One of our former Vice Presidents keeps his ultra geen house boat at a marina in Middle Tennessee. All of the green technology that went into the boat is bolt on equipment that has been on the market for years. The boat carries 2000 pounds of batteries to supply power to several inverters. The heat generated by the batteries and inverters requires the generator be run constantly to operate the HVAC to keep the boat cooled down so the family can use it. What is gained by that ?

    For “Green” to succeed it must perform better than what’s out there now and cost the same as the conventional products on the market today.

  5. dave

    I agree with Arch,

    A company that gets my dollars, is Just doing the right thing with a quality product. A large percentage of these “certifiers” mean nothing and are just another layer of fluff.

    In recent months, I have gone out of my way to avoid products that sell by the politics of global warming and radical eco-terrorists, who know nothing of science, the facts or how I want to live aboard my boat with the smallest footprint possible.

    Make products that make it easy and sensible to leave less residue…read packaging, waste, etc…and let the product stand on IT’S merit…not some politico or cause you may support.

    KUdos to IP for their work on lessening the impact and footprint and for their honesty. Good comments all around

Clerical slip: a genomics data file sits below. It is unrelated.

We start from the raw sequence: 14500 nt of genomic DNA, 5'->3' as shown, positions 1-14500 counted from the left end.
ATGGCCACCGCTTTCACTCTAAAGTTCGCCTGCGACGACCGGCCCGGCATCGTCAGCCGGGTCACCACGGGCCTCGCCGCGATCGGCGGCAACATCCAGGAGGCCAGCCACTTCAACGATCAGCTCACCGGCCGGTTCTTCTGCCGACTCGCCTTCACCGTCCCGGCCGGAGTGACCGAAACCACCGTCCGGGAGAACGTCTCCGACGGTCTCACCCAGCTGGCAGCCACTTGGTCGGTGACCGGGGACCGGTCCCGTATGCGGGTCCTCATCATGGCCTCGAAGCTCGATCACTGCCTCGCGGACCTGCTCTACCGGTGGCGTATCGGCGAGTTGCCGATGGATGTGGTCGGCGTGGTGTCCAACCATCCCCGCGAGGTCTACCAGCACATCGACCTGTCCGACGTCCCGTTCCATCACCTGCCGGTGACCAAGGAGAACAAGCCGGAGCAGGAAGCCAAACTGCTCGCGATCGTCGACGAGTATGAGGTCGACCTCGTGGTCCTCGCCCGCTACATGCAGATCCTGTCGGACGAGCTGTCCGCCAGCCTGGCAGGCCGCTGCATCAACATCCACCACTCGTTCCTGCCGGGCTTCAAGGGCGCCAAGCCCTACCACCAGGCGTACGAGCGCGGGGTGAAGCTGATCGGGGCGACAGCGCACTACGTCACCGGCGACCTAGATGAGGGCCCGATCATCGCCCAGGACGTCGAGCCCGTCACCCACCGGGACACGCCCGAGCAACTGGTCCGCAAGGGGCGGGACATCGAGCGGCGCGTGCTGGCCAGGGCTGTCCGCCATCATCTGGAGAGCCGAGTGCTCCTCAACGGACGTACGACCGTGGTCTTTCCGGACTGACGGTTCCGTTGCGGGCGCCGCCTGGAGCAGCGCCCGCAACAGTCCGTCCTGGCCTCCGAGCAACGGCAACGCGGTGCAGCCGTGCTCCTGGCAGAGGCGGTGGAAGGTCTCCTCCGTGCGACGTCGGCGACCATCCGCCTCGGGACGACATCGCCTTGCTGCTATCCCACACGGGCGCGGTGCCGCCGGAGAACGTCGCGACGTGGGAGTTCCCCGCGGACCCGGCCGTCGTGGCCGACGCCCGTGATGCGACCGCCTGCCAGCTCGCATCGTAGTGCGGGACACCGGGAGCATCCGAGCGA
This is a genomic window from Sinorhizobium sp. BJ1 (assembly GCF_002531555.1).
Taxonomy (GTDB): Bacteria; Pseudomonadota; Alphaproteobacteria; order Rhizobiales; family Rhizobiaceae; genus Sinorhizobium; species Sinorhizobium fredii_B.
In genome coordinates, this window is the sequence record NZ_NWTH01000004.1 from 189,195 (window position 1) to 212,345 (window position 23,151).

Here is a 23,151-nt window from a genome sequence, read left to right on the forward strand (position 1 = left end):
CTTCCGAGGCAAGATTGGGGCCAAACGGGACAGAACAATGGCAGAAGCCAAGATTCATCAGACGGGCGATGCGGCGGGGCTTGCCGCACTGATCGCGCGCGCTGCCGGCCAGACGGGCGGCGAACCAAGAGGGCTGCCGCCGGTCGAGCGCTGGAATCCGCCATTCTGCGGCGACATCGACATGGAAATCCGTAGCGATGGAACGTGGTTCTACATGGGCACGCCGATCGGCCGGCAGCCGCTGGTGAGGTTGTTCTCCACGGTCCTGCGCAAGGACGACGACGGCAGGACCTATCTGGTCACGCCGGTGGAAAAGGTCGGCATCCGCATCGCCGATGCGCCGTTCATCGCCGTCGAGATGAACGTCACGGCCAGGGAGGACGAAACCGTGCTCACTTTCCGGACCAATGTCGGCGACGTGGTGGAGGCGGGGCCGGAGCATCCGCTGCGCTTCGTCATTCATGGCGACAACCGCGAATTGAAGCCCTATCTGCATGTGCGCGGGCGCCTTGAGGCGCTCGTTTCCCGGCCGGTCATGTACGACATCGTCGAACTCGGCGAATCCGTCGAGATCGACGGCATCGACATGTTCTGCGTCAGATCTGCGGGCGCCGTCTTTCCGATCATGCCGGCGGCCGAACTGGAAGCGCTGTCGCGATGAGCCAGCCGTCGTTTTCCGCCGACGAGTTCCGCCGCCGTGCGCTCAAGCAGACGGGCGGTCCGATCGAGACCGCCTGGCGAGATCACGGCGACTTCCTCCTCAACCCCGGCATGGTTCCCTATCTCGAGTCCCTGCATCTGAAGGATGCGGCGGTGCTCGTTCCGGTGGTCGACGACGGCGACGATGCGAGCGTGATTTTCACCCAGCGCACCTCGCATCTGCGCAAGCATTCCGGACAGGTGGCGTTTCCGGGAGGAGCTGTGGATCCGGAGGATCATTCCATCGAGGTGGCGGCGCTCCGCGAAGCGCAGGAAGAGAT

6. Reuben Trane

    Yes, much of the “green” marketing is hype and folks climbing on the band wagon. One could call the Volvo IPS system “green” in that you use less fuel to get more HP to the water than traditional drive trains – therefore emitting less pollutants and decreasing the need for foreign oil. It is really a “green” product? Regardless of your answere, it is a step in the right direction.

    Regarding the houseboat mentioned in Gordy’s post – it sounds as if that installation was not properly thought out. The integration we’ve done with the DSe actually works as intended. Do we have a lot of batteries? Yes. Do we have a lot of inverter capacity? Yes. Do we need to run air conditioning with a diesel generator to keep the boat cool due to the battery and inverter heat? NO. Can we run air conditioning on inverter only using battery power that is from a renewable source (the sun)? Yes. Can we cook using the same power source? Yes. Can we drive the boat using the same power source? Yes.

    In other words, the DSe is a truly “green” product and should not be confused with hype or with other attempts (note the houseboat mentioned above) that just don’t make it. Damning those who are trying to create “green” products by painting all with the same broad brush is just wrong.

    I feel it is important for our industry to make steps, baby steps perhaps, but steps nonetheless towards products that use less fuel, pollute less, use more renewable components and, in general, become a part of the solution. The last thing we want is to have CAFE standards for boats.